I get the idea about duodecimals from what I read till I reach the fractions point where:

$\frac{1}{8}=0.16$ instead of $0.15$

$\frac{1}{9}=0.14$ instead of $0.13333333$

$\frac{1}{5}=0.249797979797$ instead of $0.24$

Why is that happening I tried to convert the decimal representation into duodecimal and it came to prove me right on every case.

Thank you very much.

  • $\begingroup$ sorry about the gibberish at the end but it wouldn't let me post till i wrote a few more lines $\endgroup$ Jun 19, 2015 at 4:12
  • 1
    $\begingroup$ What is your actual question? $\endgroup$
    – James
    Jun 19, 2015 at 4:22
  • $\begingroup$ I'm not sure what you mean by "$x$ instead of $y$" In decimal $\frac{1}{8} = 0.125$ and in dozenal $\frac{1}{8}=\frac{16}{100} = 0.16$ (with arithmetic done in dozenal). Where does $0.15$ come from? Perhaps you are thinking that since it is "one and a half dozenths"... but remember that half of a dozen is in fact $6$, not $5$, whereas in decimal half of ten is $5$. Likewise, a third of a dozen is $4$, whereas a third of ten is $3.\overline{3}$. $\endgroup$
    – JMoravitz
    Jun 19, 2015 at 4:27

3 Answers 3



In every representation, you have: $\frac{1+1+1+1+1+1+1+1+1+1+1+1}{1+1}= 1+1+1+1+1+1$

Likewise, $\frac{\text{"one dozen"}}{\text{"two"}}=\text{"six"}$

In decimal, you have $\frac{12}{2}=6$

Notice though, in dozenal, the representation for "twelve" is not $12$, but is instead $10$.

In dozenal, you have $\frac{10}{2}=6$, just like all of the previous as this is in fact representing the same expression, and so similarly $\frac{1}{2}=0.6$ in dozenal.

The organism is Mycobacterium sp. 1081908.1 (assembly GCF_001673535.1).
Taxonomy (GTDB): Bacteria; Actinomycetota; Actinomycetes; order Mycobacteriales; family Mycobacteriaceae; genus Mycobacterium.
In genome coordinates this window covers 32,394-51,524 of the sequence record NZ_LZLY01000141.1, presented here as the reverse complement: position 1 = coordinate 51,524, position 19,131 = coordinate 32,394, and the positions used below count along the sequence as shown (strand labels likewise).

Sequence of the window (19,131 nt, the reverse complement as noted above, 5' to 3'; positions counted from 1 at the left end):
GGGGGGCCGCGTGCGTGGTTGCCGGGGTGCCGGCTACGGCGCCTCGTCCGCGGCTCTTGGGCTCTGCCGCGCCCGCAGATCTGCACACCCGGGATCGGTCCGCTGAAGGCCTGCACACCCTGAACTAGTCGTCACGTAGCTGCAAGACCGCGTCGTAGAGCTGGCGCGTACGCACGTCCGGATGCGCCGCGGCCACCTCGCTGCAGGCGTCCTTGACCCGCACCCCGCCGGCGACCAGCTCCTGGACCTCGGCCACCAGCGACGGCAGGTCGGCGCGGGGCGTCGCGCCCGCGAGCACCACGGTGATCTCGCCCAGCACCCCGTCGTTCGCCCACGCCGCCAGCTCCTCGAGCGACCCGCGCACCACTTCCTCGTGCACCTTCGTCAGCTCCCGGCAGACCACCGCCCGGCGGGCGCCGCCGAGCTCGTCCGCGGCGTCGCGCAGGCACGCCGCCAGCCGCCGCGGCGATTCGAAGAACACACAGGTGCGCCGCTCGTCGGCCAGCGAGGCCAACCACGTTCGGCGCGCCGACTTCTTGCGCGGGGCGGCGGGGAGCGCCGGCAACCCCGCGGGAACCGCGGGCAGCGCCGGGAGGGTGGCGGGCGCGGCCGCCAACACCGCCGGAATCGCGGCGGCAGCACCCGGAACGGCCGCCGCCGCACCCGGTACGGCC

You seem to have confused the fact that $\frac{1}{2}=0.5$ in decimal with the fact that $\frac{1}{2}=0.6$ in dozenal. That is to say "one half of one is five tenths" and "one half of one is six dozenths." It appears that you stopped thinking in dozenal halfway through the process of computing the arithmetic once you saw a fraction you thought you were familiar with. Indeed, $\frac{1}{8}=0.16$ in dozenal, i.e. "one eighth of one is a dozen and six gross-th's" or rather "one eighth of one is one and a half dozenths"

With $\frac{1}{8} = $" one and a half dozenths" you jumped to $1.5$ as meaning "one and a half" but again, $1.6$ is one and a half in this context. As such, we intend to use $0.16$ instead of $0.15$ to mean this quantity.

  • $\begingroup$ i chose your answer for the reason that you insisted on doing it intuitively instead of mathematical derivation, with that said i got it from you insisting on that a half is 0.6 and not 0.5 cause the one means 12 now and not 10 and you are right i stopped thinking in dozenal halfway ,thank you $\endgroup$ Jun 19, 2015 at 8:49

$\frac{1}{8} = 0.16_{12}$ is correct. From the definition of base 12, $0.16_{12} = \frac{1}{12} + \frac{6}{144} = \frac{2}{24} + \frac{1}{24} = \frac{3}{24} = \frac{1}{8}$.

Please give some working on how you obtained $0.15$ etc. so that we can help identify the mistake.

  • $\begingroup$ well, i always assumed that 1 in the numerator could be replaced by the base number and then divided by 10 to solve it right for instance 1/2(base10) = (10/2)/10 =0.5 ,1/2(base16) = (16/2)/10=0.8 so for 1/2(base 12) it must be 0.15 $\endgroup$ Jun 19, 2015 at 8:20
  • $\begingroup$ Your method is in general not correct. I suspect that it converts only the first digit between bases because you are only multiplying and dividing by 12 and 10. If 0.1 is interpreted in duodecimal and 0.05 is interpreted in decimal (as in half of 0.1) you would be correct. But half of 0.1 in base 12 is in fact 0.06. $\endgroup$
    – user242594
    Jun 19, 2015 at 10:34

If you convert $1/8_{10}$ to base $12$, you might realize that $8$ divides $144_{10}=12_{10}^2$, so it will have a two digit terminating representation. $\frac 18=\frac {18}{144}_{10}=0.16_{12}$ because $16_{12}=18_{10}$. The others are similar. As you did not show where you got your values, we cannot see where the errors are.

  • $\begingroup$ very nice way of derivation, but i just wanted to understand the underlying cause $\endgroup$ Jun 19, 2015 at 8:56

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